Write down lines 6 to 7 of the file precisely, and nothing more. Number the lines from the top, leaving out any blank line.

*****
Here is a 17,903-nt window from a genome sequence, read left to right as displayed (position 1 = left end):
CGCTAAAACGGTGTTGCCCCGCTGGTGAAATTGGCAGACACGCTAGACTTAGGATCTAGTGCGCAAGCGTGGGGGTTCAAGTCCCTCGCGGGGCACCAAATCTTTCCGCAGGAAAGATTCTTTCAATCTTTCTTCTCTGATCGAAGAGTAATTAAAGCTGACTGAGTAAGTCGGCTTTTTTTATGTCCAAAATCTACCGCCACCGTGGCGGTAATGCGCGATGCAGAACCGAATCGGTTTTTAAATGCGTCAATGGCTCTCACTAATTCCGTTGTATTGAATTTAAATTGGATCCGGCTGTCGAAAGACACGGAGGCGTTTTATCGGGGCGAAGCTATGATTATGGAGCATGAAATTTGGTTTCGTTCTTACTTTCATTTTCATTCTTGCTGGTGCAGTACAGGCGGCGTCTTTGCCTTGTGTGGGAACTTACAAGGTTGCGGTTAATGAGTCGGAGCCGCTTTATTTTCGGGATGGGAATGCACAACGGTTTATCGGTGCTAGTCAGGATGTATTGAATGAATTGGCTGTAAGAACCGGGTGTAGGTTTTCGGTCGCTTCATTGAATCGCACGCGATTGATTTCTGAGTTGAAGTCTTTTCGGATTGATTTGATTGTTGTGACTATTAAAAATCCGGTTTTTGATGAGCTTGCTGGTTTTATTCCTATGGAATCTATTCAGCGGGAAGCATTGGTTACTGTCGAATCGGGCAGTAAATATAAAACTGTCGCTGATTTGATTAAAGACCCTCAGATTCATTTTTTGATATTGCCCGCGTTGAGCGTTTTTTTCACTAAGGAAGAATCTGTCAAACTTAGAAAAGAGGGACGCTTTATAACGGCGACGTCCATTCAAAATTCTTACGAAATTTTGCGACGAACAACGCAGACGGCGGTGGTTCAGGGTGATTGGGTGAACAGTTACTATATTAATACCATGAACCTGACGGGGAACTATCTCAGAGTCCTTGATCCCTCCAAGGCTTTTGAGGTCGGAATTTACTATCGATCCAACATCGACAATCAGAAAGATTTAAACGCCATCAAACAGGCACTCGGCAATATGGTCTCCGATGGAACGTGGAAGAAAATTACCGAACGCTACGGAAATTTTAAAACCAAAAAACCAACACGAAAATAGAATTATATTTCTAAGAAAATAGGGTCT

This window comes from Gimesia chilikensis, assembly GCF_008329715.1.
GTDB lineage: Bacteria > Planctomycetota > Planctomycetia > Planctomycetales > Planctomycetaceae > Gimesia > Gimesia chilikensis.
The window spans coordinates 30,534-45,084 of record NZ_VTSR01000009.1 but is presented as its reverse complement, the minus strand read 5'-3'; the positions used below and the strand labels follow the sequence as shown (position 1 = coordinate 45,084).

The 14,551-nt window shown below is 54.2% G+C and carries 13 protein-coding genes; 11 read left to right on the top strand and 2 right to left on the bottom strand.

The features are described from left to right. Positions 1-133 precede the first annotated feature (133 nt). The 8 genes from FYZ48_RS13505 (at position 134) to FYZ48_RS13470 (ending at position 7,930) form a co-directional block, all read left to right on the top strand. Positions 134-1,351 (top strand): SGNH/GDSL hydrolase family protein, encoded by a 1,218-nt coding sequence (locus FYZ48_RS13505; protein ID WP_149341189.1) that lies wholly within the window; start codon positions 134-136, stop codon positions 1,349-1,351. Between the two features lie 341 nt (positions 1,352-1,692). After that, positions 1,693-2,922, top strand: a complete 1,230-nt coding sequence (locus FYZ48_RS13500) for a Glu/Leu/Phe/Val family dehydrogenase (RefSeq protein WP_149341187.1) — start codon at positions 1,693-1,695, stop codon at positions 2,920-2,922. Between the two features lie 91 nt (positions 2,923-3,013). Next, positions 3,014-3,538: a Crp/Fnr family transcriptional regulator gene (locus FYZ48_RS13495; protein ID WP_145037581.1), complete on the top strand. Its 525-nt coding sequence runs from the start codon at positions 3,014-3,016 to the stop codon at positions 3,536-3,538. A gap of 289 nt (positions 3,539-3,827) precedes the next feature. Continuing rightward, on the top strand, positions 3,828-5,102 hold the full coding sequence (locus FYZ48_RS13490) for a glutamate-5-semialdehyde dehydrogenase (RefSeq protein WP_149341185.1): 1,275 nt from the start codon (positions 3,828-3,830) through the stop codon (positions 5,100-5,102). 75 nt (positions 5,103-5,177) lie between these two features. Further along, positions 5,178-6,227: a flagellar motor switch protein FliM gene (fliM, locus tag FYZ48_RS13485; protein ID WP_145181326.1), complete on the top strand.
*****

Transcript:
The 14,551-nt window shown below is 54.2% G+C and carries 13 protein-coding genes; 11 read left to right on the top strand and 2 right to left on the bottom strand.

The features are described from left to right. Positions 1-133 precede the first annotated feature (133 nt). The 8 genes from FYZ48_RS13505 (at position 134) to FYZ48_RS13470 (ending at position 7,930) form a co-directional block, all read left to right on the top strand. Positions 134-1,351 (top strand): SGNH/GDSL hydrolase family protein, encoded by a 1,218-nt coding sequence (locus FYZ48_RS13505; protein ID WP_149341189.1) that lies wholly within the window; start codon positions 134-136, stop codon positions 1,349-1,351. Between the two features lie 341 nt (positions 1,352-1,692). After that, positions 1,693-2,922, top strand: a complete 1,230-nt coding sequence (locus FYZ48_RS13500) for a Glu/Leu/Phe/Val family dehydrogenase (RefSeq protein WP_149341187.1) — start codon at positions 1,693-1,695, stop codon at positions 2,920-2,922. Between the two features lie 91 nt (positions 2,923-3,013). Next, positions 3,014-3,538: a Crp/Fnr family transcriptional regulator gene (locus FYZ48_RS13495; protein ID WP_145037581.1), complete on the top strand. Its 525-nt coding sequence runs from the start codon at positions 3,014-3,016 to the stop codon at positions 3,536-3,538. A gap of 289 nt (positions 3,539-3,827) precedes the next feature. Continuing rightward, on the top strand, positions 3,828-5,102 hold the full coding sequence (locus FYZ48_RS13490) for a glutamate-5-semialdehyde dehydrogenase (RefSeq protein WP_149341185.1): 1,275 nt from the start codon (positions 3,828-3,830) through the stop codon (positions 5,100-5,102). 75 nt (positions 5,103-5,177) lie between these two features. Further along, positions 5,178-6,227: a flagellar motor switch protein FliM gene (fliM, locus tag FYZ48_RS13485; protein ID WP_145181326.1), complete on the top strand.